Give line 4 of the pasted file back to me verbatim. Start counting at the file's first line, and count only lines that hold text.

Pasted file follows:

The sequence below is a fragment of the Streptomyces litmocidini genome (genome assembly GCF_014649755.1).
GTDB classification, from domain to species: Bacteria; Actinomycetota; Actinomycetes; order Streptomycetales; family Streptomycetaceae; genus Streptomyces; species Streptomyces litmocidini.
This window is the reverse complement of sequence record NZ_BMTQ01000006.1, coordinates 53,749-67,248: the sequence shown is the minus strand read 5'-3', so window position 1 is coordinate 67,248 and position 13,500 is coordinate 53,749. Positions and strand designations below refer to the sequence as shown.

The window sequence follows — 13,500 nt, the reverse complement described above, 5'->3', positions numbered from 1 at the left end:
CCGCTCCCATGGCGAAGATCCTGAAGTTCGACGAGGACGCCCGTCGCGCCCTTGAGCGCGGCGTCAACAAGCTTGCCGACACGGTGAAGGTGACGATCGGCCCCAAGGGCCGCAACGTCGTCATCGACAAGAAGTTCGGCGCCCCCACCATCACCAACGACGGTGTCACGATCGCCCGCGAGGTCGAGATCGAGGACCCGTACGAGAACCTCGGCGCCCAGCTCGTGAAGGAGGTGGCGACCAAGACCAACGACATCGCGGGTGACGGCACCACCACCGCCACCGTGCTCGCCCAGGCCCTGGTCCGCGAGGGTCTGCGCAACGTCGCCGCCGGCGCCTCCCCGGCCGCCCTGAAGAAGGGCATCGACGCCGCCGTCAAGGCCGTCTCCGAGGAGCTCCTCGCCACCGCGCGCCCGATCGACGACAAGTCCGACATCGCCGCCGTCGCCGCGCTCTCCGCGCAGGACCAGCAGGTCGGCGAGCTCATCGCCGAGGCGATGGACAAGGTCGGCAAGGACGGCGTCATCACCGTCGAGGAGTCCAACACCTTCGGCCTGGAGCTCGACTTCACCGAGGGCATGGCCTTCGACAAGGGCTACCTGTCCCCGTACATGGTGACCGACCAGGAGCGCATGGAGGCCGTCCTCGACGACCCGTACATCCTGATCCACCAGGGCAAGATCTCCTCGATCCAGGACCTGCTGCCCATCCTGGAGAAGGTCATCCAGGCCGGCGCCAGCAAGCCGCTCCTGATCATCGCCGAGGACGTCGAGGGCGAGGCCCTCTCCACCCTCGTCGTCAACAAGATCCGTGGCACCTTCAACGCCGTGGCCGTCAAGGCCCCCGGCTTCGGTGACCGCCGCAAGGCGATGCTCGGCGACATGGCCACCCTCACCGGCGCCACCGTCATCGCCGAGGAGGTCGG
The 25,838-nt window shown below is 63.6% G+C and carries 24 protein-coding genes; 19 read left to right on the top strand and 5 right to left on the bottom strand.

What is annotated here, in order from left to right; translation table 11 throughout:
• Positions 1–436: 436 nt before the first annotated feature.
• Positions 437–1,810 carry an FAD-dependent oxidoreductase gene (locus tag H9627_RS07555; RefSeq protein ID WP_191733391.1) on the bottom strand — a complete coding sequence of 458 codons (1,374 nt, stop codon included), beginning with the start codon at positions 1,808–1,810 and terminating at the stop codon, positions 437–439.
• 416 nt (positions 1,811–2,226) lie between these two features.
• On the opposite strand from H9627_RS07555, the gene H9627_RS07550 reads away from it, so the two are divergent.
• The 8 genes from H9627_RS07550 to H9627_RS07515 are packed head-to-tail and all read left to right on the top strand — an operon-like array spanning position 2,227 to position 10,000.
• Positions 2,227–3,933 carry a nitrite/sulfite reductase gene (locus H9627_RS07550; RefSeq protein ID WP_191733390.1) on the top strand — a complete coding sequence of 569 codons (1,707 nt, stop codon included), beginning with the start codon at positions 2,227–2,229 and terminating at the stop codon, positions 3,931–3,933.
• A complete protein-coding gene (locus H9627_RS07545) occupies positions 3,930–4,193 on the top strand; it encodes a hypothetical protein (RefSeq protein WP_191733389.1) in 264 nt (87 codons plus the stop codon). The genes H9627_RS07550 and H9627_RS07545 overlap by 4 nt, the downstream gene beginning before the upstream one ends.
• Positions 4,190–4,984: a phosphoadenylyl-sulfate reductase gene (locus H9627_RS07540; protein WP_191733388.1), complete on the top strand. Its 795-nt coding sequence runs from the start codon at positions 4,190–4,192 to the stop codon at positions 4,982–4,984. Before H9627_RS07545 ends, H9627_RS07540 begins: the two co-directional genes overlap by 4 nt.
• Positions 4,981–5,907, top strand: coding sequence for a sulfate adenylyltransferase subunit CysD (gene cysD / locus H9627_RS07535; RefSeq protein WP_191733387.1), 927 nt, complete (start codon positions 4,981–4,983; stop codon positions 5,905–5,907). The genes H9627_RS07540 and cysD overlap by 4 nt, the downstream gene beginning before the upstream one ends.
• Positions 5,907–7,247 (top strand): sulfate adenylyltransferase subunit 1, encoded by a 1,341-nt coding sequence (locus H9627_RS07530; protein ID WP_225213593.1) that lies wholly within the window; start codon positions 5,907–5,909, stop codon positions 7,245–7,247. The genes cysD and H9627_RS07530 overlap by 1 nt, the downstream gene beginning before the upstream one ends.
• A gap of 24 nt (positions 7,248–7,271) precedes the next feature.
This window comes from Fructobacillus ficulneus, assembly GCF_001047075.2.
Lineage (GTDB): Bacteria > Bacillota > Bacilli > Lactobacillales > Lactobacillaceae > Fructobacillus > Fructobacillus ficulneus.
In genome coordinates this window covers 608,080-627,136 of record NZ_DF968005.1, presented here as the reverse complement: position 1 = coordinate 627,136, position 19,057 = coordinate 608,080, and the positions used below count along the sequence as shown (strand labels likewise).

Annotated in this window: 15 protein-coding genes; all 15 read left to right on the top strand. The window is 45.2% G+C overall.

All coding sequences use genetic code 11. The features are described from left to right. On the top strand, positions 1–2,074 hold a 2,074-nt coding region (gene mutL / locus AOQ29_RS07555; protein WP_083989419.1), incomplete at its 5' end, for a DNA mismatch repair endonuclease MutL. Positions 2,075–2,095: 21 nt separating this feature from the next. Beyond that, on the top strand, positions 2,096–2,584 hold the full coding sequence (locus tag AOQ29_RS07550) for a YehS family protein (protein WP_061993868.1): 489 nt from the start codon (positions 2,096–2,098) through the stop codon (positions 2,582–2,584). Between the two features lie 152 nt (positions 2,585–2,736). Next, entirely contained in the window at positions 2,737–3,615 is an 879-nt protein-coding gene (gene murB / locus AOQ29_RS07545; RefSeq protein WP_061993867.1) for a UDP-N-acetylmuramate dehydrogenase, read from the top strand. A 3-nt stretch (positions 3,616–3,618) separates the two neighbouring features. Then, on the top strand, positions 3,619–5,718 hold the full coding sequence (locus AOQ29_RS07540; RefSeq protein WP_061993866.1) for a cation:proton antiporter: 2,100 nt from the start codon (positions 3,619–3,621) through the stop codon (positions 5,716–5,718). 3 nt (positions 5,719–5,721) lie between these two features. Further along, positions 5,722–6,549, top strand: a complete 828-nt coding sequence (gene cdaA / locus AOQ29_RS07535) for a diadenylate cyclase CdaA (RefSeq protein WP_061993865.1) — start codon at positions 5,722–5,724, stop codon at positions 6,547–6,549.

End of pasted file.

The window sequence follows — 13,500 nt, the reverse complement described above, 5'->3', positions numbered from 1 at the left end: